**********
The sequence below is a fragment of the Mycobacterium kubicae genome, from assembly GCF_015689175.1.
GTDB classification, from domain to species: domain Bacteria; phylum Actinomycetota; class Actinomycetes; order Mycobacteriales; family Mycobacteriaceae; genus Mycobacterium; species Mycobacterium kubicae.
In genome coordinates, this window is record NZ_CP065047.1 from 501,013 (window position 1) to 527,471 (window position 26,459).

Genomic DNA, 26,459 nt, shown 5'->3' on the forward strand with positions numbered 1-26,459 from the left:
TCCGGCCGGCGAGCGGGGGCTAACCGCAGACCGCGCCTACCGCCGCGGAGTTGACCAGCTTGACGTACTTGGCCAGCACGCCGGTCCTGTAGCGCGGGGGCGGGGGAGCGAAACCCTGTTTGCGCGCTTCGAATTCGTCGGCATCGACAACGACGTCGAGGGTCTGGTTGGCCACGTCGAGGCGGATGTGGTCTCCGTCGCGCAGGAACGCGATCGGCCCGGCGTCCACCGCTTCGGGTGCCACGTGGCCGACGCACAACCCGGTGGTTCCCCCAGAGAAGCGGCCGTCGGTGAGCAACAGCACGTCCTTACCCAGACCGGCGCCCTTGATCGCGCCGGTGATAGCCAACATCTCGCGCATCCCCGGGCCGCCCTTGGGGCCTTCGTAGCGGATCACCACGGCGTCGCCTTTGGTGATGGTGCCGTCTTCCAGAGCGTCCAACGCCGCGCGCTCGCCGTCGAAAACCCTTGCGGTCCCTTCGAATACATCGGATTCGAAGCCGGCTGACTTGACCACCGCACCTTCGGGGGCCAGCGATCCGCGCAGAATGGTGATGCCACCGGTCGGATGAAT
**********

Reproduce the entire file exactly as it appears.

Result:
The sequence below is a fragment of the Mycobacterium kubicae genome, from assembly GCF_015689175.1.
GTDB classification, from domain to species: domain Bacteria; phylum Actinomycetota; class Actinomycetes; order Mycobacteriales; family Mycobacteriaceae; genus Mycobacterium; species Mycobacterium kubicae.
In genome coordinates, this window is record NZ_CP065047.1 from 501,013 (window position 1) to 527,471 (window position 26,459).

Genomic DNA, 26,459 nt, shown 5'->3' on the forward strand with positions numbered 1-26,459 from the left:
TCCGGCCGGCGAGCGGGGGCTAACCGCAGACCGCGCCTACCGCCGCGGAGTTGACCAGCTTGACGTACTTGGCCAGCACGCCGGTCCTGTAGCGCGGGGGCGGGGGAGCGAAACCCTGTTTGCGCGCTTCGAATTCGTCGGCATCGACAACGACGTCGAGGGTCTGGTTGGCCACGTCGAGGCGGATGTGGTCTCCGTCGCGCAGGAACGCGATCGGCCCGGCGTCCACCGCTTCGGGTGCCACGTGGCCGACGCACAACCCGGTGGTTCCCCCAGAGAAGCGGCCGTCGGTGAGCAACAGCACGTCCTTACCCAGACCGGCGCCCTTGATCGCGCCGGTGATAGCCAACATCTCGCGCATCCCCGGGCCGCCCTTGGGGCCTTCGTAGCGGATCACCACGGCGTCGCCTTTGGTGATGGTGCCGTCTTCCAGAGCGTCCAACGCCGCGCGCTCGCCGTCGAAAACCCTTGCGGTCCCTTCGAATACATCGGATTCGAAGCCGGCTGACTTGACCACCGCACCTTCGGGGGCCAGCGATCCGCGCAGAATGGTGATGCCACCGGTCGGATGAAT